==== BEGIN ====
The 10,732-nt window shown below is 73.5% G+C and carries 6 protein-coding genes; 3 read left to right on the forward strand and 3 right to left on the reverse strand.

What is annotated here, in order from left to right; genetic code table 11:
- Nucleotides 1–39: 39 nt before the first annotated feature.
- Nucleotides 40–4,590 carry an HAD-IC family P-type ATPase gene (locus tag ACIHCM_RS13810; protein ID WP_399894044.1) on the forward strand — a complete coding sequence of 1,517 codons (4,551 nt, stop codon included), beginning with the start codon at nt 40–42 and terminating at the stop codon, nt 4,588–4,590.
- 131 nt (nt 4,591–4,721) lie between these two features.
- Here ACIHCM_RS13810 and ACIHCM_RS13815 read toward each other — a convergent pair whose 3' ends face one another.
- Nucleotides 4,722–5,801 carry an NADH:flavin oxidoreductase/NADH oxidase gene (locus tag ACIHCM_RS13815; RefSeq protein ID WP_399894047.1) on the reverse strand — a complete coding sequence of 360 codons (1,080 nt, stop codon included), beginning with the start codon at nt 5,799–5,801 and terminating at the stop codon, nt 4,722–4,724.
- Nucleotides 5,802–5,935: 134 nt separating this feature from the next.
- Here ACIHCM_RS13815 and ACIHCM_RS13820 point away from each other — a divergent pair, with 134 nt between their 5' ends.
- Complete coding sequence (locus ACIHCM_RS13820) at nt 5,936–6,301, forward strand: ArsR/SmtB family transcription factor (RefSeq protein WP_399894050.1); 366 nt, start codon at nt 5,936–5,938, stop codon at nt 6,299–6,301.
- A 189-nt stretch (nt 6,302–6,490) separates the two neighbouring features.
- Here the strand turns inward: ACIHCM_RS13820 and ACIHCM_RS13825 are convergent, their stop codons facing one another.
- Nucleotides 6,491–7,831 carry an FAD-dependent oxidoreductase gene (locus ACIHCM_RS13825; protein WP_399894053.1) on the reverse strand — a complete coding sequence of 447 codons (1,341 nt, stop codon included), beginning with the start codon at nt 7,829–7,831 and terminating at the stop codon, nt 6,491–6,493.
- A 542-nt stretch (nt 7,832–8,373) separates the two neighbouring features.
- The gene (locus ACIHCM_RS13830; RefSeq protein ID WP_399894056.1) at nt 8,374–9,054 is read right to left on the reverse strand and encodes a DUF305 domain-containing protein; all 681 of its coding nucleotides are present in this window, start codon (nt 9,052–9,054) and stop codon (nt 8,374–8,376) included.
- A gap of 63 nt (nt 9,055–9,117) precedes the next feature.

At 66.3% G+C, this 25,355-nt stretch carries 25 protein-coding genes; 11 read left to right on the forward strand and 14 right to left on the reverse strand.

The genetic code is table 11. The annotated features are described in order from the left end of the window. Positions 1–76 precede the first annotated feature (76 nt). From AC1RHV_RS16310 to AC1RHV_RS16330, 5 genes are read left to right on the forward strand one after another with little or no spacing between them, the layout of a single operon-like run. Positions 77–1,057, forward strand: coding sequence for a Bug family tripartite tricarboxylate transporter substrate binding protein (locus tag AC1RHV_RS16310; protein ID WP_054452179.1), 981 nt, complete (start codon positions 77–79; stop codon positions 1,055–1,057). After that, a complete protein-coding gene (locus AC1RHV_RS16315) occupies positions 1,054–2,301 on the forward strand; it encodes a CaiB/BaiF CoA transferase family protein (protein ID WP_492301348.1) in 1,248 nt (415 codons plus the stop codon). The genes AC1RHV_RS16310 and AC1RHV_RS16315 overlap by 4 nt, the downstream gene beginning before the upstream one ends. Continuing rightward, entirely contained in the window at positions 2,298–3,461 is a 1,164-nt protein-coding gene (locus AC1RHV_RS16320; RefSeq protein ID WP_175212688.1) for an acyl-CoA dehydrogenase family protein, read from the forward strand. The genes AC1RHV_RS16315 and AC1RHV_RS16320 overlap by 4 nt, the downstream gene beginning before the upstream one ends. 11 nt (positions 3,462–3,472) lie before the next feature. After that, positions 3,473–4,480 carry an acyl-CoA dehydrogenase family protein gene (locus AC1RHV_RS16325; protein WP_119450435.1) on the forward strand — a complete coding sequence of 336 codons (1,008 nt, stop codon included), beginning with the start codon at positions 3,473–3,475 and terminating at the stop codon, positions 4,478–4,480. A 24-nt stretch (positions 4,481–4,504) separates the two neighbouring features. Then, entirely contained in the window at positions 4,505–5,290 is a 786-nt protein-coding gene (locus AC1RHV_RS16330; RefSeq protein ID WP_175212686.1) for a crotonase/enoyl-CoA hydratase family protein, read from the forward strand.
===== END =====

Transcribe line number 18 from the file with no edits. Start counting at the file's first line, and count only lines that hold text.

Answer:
The genetic code is table 11. The annotated features are described in order from the left end of the window. Positions 1–76 precede the first annotated feature (76 nt). From AC1RHV_RS16310 to AC1RHV_RS16330, 5 genes are read left to right on the forward strand one after another with little or no spacing between them, the layout of a single operon-like run. Positions 77–1,057, forward strand: coding sequence for a Bug family tripartite tricarboxylate transporter substrate binding protein (locus tag AC1RHV_RS16310; protein ID WP_054452179.1), 981 nt, complete (start codon positions 77–79; stop codon positions 1,055–1,057). After that, a complete protein-coding gene (locus AC1RHV_RS16315) occupies positions 1,054–2,301 on the forward strand; it encodes a CaiB/BaiF CoA transferase family protein (protein ID WP_492301348.1) in 1,248 nt (415 codons plus the stop codon). The genes AC1RHV_RS16310 and AC1RHV_RS16315 overlap by 4 nt, the downstream gene beginning before the upstream one ends. Continuing rightward, entirely contained in the window at positions 2,298–3,461 is a 1,164-nt protein-coding gene (locus AC1RHV_RS16320; RefSeq protein ID WP_175212688.1) for an acyl-CoA dehydrogenase family protein, read from the forward strand. The genes AC1RHV_RS16315 and AC1RHV_RS16320 overlap by 4 nt, the downstream gene beginning before the upstream one ends. 11 nt (positions 3,462–3,472) lie before the next feature. After that, positions 3,473–4,480 carry an acyl-CoA dehydrogenase family protein gene (locus AC1RHV_RS16325; protein WP_119450435.1) on the forward strand — a complete coding sequence of 336 codons (1,008 nt, stop codon included), beginning with the start codon at positions 3,473–3,475 and terminating at the stop codon, positions 4,478–4,480. A 24-nt stretch (positions 4,481–4,504) separates the two neighbouring features. Then, entirely contained in the window at positions 4,505–5,290 is a 786-nt protein-coding gene (locus AC1RHV_RS16330; RefSeq protein ID WP_175212686.1) for a crotonase/enoyl-CoA hydratase family protein, read from the forward strand.